It may be hard for some of you to believe, but insurance companies really do send private investigators with video cameras out to follow injured victims.
How does that grab you? Is it for real?
You don’t have to take my word for it. Check out paragraphs 70 through 75 of the Dec. 23, 2010, judgment of Madill v. Sithivong (e-mail me and I’ll send you the full decision).
Private investigators hired by ICBC followed Mr. Madill around for long hours, and over many days. They weren’t really clever about keeping themselves hidden. At the trial, Madill expressed deep resentment about the many days of surveillance that had occurred. Perhaps the investigators need the kind of training that PIs in the movies get. Just this past week, the RCMP were called to investigate a suspicious character who was hanging around one of my clients.
The investigating officer reported that it was an ICBC investigator.
It’s not fun being followed around.
Madill isn’t alone with his negative feelings about the experience. Imagine if it were you. I consider it to be another level of victimization.
The thing is, video surveillance is usually more helpful to prove a case than it is to disprove it. Being honest, a basic requirement that I insist on from all my clients, is an absolute defence to video evidence, and in fact can provide excellent evidence in support of a claim.
Yes, it is expensive evidence. I don’t know what insurance companies pay to have private investigators follow injured victims around, but aside from the way it makes my clients feel, I appreciate getting all the help I can get when proving a case.
In one of my cases, ICBC sprung on me at a mediation that they had video evidence that disproved my client’s case. I insisted on viewing the evidence before continuing the mediation, and spent hours watching videotape, much of it of my client bowling.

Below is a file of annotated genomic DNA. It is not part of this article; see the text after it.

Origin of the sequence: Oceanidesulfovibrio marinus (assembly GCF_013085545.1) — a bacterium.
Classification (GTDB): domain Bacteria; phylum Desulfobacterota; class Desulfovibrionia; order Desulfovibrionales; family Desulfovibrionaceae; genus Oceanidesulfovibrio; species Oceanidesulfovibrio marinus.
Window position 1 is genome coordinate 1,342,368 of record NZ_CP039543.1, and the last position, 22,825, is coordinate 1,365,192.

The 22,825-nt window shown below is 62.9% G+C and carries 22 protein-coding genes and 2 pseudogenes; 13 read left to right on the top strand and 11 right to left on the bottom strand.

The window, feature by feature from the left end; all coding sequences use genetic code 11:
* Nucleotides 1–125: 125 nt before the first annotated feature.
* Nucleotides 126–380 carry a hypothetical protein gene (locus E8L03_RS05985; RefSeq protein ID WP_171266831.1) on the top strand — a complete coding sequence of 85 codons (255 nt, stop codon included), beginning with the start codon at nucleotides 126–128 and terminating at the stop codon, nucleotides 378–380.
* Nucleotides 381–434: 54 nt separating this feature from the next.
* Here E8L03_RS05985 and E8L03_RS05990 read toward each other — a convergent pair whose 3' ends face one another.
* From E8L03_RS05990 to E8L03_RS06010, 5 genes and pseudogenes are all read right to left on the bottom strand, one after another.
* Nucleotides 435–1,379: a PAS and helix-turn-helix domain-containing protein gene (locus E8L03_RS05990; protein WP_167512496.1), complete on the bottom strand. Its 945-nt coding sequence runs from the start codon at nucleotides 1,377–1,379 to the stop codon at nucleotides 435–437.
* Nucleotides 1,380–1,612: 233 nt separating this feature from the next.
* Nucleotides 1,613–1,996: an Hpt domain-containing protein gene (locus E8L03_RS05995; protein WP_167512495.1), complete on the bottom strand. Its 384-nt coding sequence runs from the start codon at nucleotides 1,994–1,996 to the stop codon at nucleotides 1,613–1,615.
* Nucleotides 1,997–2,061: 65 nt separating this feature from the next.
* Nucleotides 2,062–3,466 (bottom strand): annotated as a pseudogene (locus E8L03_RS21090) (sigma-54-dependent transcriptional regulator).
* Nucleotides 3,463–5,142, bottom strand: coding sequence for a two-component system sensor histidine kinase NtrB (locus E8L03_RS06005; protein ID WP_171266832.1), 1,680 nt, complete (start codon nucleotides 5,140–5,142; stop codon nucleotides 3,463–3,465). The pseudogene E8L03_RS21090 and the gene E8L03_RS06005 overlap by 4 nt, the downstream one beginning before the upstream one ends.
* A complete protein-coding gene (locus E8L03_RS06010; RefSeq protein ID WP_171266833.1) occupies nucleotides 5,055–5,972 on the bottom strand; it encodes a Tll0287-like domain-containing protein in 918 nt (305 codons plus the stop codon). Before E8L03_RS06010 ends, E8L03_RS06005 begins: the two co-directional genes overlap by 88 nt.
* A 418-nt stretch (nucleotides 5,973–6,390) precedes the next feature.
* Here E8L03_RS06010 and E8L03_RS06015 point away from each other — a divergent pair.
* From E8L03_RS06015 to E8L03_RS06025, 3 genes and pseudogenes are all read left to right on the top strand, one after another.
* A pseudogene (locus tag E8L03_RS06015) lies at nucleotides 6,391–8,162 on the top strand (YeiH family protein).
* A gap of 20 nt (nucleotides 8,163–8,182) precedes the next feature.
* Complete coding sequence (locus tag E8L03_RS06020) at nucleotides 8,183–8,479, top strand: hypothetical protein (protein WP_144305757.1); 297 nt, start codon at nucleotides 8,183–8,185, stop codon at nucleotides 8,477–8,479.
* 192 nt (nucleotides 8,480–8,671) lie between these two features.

An investigator had set up in the pub at the McCurdy bowling alley, the camera pointing through the window at bowlers.
To a non-bowler, my client appeared to be perfectly fine.
To a bowler, though, he had a weird bowling swing, planting the wrong foot to limit pain from the injuries he had sustained in the car crash.
The hours of videotape was excellent evidence of that. At least one of the videos in the Madill case was helpful to that case as well, noted the judge.
Overall, the judge concluded that the videos “did little to advance the case of the defendants”, and awarded compensation totalling $760,000.
I don’t like to bring up the subject of video surveillance to my clients, because I want to avoid the further victimization that comes from looking over their shoulder all the time.
When the subject comes up, though, I advise them to try to ignore it and to live their lives to the fullest possible extent, confident that all video evidence can do is help prove their case.
I’ll end this with a little comic relief, though what I’m about to share with you does raise serious safety concerns.
At paragraph 74, the judge notes that much of the videotaping occurred while the investigators were driving on streets and highways. The evidence of the investigators was that they drove with one hand on the wheel and the other operating the camera at the side of their head, so they could view through the camera what they were taping, a practice that continues to today.
The judge commented that he found it “…interesting, considering from whom they receive their instructions, a corporation dedicated to road safety.”